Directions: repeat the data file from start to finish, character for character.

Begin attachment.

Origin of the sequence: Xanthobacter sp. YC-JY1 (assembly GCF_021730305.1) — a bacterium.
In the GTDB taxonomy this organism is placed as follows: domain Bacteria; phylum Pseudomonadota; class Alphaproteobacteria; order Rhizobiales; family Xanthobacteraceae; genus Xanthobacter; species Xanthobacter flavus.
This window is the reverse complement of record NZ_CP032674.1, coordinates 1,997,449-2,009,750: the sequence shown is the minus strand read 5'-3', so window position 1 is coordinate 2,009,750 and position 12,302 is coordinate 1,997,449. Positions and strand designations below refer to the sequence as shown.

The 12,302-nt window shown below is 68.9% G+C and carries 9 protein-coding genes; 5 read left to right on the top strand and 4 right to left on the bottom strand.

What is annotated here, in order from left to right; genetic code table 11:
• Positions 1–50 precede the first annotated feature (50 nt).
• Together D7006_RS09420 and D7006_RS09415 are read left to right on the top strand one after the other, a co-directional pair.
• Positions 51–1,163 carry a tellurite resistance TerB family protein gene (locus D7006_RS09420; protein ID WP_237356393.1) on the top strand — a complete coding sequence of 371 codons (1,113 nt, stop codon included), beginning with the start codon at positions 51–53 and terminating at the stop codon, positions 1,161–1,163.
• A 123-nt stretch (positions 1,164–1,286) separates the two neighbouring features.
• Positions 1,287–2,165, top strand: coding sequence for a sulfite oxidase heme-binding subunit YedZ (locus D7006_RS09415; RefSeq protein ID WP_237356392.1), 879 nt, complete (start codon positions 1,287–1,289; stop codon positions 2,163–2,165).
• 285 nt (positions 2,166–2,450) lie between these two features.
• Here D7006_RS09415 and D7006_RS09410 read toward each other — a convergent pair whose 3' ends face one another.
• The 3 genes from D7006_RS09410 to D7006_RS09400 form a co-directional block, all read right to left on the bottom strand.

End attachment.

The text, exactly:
Origin of the sequence: Xanthobacter sp. YC-JY1 (assembly GCF_021730305.1) — a bacterium.
In the GTDB taxonomy this organism is placed as follows: domain Bacteria; phylum Pseudomonadota; class Alphaproteobacteria; order Rhizobiales; family Xanthobacteraceae; genus Xanthobacter; species Xanthobacter flavus.
This window is the reverse complement of record NZ_CP032674.1, coordinates 1,997,449-2,009,750: the sequence shown is the minus strand read 5'-3', so window position 1 is coordinate 2,009,750 and position 12,302 is coordinate 1,997,449. Positions and strand designations below refer to the sequence as shown.

The 12,302-nt window shown below is 68.9% G+C and carries 9 protein-coding genes; 5 read left to right on the top strand and 4 right to left on the bottom strand.

What is annotated here, in order from left to right; genetic code table 11:
• Positions 1–50 precede the first annotated feature (50 nt).
• Together D7006_RS09420 and D7006_RS09415 are read left to right on the top strand one after the other, a co-directional pair.
• Positions 51–1,163 carry a tellurite resistance TerB family protein gene (locus D7006_RS09420; protein ID WP_237356393.1) on the top strand — a complete coding sequence of 371 codons (1,113 nt, stop codon included), beginning with the start codon at positions 51–53 and terminating at the stop codon, positions 1,161–1,163.
• A 123-nt stretch (positions 1,164–1,286) separates the two neighbouring features.
• Positions 1,287–2,165, top strand: coding sequence for a sulfite oxidase heme-binding subunit YedZ (locus D7006_RS09415; RefSeq protein ID WP_237356392.1), 879 nt, complete (start codon positions 1,287–1,289; stop codon positions 2,163–2,165).
• 285 nt (positions 2,166–2,450) lie between these two features.
• Here D7006_RS09415 and D7006_RS09410 read toward each other — a convergent pair whose 3' ends face one another.
• The 3 genes from D7006_RS09410 to D7006_RS09400 form a co-directional block, all read right to left on the bottom strand.